While I was error-checking data from New Mexico hummingbird nests Monday morning, I took a break to help our new neighbors build their own nest.

A pair of cedar waxwings appeared on our deck and started tugging at plant material in the pots. They were having a hard time freeing the stuff, so I collected some material for them and placed it in the feeding dish.

The birds jumped on the new material and gathered it in their bills while I was still standing on the deck!

Throughout the day, they grabbed pieces of grass, lavender stems, cotton twine, green carpet fibers, and dog hair. With both adults in a building frenzy, the nest should be complete in no time.

They brought the material to a small maple below our deck. We can now check the nest's progress as we leave and enter the apartment.

Beach Finds

As usual, we spent Independence Day weekend in Pacific City. The weather was cold, gray, and wet, a nice break from the heat and humidity of Hillsboro.

On Friday, we brought Andie to the tidepools of Cape Kiawanda. She had a great time jumping on rocks and seeking interesting smells.

While Sarah likes to find rare creatures such as chitons and nudibranchs hidden among the more common residents, I am most interested in two of the main players in the tidepool saga: seastars (Pisaster ochraceus) and California mussels (Mytilus californianus). These species seem to be locked in a never-ending battle for survival. The seastars are always looking to have mussels for their next meal, and the mussels seek spots on the rocks that become too dry at low tide for the seastars to survive.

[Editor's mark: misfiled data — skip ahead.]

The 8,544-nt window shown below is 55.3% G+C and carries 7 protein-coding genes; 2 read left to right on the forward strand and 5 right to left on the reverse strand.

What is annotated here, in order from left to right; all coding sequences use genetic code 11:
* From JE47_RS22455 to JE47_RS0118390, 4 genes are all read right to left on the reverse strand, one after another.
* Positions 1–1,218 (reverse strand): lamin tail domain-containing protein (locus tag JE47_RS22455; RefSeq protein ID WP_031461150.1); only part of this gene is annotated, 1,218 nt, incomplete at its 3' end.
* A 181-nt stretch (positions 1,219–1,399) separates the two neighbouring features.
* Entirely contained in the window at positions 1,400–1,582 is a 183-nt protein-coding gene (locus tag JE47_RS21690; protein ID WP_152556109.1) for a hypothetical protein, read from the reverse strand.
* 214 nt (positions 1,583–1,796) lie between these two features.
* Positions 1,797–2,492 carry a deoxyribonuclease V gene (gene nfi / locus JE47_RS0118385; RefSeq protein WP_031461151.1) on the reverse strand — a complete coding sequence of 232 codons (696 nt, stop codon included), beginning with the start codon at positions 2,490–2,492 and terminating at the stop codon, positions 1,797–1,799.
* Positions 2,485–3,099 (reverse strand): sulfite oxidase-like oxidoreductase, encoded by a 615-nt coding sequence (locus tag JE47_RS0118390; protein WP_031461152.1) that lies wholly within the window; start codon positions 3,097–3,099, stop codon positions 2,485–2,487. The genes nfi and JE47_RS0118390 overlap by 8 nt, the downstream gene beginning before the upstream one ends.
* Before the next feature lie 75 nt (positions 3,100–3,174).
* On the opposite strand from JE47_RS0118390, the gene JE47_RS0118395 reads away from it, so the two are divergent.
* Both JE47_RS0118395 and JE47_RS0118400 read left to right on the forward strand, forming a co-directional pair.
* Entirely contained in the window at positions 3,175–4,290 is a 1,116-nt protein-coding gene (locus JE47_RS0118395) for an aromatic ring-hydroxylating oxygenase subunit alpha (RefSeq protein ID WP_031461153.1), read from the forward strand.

We found a seastar that had just finished one mussel and was holding on to another for its next course. The first mussel had been opened by the star's tube feet, its contents digested by the external stomach of the predator. Life seems tough for mussels, but they are capable of moving along the rocks to find places that are safe from seastars.

We also surveyed our beaches for dead seabirds.

At Bob Straub State Park, we found our second black-footed albatross of our dead bird counting career. It was a molting adult that was fairly intact. We tried to get Andie to pose near it for a size comparison, but she was not interested.

Along the survey routes, we also found a large number of pelagic goose barnacles (Lepas anatifera) stuck to washed-up items such as kelp, driftwood, and bird feathers.

Pelagic barnacles are fascinating creatures that live their lives at sea attached to floating debris until they drift ashore and die. I have seen some that are quite large, about eight inches long, but they can reproduce at small sizes to which they must grow quickly because their time at sea may be limited.

I imagine that forensic scientists would be interested in their growth rates to determine how long certain things had been out to sea.

I had never seen so many attached to so many things before this weekend. I am not sure if the bumper crop we observed is due to currents keeping all this debris at sea long enough to collect many barnacles before washing up or if their are unusually high numbers of barnacle larva out there seeking attachment sites.